Neural Circuit Redundancy, Stability, and Variability in Developmental Brain Disorders

By | Cian O’Donnell (Computational and Theoretical Neuroscience, Computer Science,  Bristol)
Date |
Thursday 27 February 2020
Time |
Senior Common Room, Level 2 (2D17), Priory Road Complex

Despite the consistency of symptoms at the cognitive level, we now know that brain disorders like Autism and Schizophrenia can each arise from mutations in >100 different genes. Presumably there is a convergence of “symptoms” at the level of neural circuits in diagnosed individuals. In this talk I will argue that redundancy in neural circuit parameters implies that we should take a circuit-function rather that circuit-component approach to understanding these disorders. Then I will present our recent empirical work testing a circuit-function theory for Autism: the idea that neural circuits show excess trial-to-trial variability in response to sensory stimuli, and instability in the representations across a timescale of days. For this we analysed in vivo neural population activity data recorded from somatosensory cortex of mouse models of Fragile-X syndrome, a disorder related to autism. Work with Beatriz Mizusaki (Univ of Bristol), Nazim Kourdougli, Anand Suresh, and Carlos Portera-Cailliau (Univ of California, Los Angeles).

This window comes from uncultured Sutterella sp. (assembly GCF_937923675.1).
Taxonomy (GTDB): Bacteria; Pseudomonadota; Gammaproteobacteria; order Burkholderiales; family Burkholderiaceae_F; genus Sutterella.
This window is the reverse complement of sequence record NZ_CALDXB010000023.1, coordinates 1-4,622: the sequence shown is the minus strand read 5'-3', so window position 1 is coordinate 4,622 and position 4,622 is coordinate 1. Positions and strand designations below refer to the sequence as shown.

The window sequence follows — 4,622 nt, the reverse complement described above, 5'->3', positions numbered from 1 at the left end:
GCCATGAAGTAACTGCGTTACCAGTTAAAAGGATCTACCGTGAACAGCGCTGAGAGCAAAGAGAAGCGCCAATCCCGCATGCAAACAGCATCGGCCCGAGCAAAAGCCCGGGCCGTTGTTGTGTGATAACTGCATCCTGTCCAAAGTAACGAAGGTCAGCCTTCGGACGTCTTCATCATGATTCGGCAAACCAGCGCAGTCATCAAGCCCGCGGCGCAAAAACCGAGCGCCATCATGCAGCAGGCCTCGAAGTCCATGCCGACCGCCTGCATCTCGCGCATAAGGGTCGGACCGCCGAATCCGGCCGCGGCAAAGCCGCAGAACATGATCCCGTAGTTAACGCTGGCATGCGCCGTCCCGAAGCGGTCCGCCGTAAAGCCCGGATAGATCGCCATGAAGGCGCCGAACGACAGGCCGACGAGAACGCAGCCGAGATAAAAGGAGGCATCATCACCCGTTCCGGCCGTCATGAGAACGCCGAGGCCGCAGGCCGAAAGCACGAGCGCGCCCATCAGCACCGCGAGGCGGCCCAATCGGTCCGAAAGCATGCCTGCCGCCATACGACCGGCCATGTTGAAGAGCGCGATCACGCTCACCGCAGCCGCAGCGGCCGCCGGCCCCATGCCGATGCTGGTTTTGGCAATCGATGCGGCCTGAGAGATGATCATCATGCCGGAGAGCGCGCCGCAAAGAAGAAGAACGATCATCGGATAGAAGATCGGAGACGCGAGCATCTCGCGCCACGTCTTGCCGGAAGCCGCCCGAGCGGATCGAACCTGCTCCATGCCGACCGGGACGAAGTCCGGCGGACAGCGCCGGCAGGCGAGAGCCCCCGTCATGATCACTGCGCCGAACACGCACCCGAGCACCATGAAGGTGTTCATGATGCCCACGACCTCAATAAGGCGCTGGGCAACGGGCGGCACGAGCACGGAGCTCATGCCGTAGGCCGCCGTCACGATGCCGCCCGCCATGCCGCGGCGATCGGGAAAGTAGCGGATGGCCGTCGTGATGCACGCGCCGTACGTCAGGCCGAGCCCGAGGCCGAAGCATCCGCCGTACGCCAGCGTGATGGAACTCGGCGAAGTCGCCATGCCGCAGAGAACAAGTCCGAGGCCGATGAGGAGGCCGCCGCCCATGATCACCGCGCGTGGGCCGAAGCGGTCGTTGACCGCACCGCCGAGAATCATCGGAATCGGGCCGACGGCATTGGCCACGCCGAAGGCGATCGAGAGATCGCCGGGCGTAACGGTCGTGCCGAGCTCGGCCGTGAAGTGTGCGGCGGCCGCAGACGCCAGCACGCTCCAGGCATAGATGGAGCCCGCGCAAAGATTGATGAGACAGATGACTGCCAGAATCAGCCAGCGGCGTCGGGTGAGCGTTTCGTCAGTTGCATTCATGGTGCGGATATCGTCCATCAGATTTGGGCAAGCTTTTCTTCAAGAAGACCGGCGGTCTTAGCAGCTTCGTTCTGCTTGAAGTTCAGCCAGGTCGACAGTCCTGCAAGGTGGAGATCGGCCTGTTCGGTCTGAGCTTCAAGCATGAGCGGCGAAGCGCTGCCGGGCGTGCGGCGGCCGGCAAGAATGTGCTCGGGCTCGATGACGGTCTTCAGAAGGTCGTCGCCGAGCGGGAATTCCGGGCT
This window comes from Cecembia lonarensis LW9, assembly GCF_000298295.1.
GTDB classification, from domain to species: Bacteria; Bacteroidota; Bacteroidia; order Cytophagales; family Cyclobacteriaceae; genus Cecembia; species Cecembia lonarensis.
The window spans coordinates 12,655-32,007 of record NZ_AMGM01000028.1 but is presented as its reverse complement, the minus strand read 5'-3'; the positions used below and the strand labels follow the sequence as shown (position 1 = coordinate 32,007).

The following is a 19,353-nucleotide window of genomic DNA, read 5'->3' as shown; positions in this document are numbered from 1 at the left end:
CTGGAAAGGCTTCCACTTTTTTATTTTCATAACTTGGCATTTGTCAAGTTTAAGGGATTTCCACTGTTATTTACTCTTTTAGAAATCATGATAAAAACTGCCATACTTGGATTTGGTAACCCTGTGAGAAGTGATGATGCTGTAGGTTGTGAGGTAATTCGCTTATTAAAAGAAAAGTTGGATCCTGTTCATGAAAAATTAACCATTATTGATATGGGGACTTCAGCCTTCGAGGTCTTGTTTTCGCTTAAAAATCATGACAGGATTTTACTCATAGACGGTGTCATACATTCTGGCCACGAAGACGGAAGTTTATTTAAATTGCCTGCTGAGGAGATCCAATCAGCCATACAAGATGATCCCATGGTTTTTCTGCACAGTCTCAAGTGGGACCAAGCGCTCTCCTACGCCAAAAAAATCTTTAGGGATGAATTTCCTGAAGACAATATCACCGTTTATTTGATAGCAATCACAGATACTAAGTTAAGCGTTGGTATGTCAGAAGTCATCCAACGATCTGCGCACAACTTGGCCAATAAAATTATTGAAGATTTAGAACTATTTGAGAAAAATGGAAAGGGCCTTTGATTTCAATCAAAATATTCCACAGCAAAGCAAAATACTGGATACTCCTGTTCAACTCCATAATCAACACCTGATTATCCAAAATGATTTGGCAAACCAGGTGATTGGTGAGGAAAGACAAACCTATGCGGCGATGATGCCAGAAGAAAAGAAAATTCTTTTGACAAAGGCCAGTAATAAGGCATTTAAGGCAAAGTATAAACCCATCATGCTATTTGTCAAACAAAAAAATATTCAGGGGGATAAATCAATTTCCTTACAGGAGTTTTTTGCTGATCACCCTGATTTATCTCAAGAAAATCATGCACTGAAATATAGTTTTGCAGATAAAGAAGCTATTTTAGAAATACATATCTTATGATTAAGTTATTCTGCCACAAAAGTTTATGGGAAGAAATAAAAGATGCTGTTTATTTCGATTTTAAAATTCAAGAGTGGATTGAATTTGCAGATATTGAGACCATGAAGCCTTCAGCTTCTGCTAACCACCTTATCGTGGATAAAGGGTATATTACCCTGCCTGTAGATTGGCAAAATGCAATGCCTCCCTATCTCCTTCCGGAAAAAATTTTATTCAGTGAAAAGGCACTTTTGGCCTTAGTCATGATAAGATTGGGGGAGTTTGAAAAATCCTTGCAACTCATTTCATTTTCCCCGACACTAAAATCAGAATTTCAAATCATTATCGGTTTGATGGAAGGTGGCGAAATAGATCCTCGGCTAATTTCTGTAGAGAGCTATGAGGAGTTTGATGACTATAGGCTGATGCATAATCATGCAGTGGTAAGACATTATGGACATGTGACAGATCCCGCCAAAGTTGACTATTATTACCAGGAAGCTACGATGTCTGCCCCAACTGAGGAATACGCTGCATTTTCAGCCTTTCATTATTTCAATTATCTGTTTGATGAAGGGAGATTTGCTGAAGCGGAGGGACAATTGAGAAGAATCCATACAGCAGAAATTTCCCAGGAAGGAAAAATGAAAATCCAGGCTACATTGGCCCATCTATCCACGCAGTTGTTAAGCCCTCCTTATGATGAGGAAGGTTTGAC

All Welcome | Tea, coffee and cakes will be served after the seminar.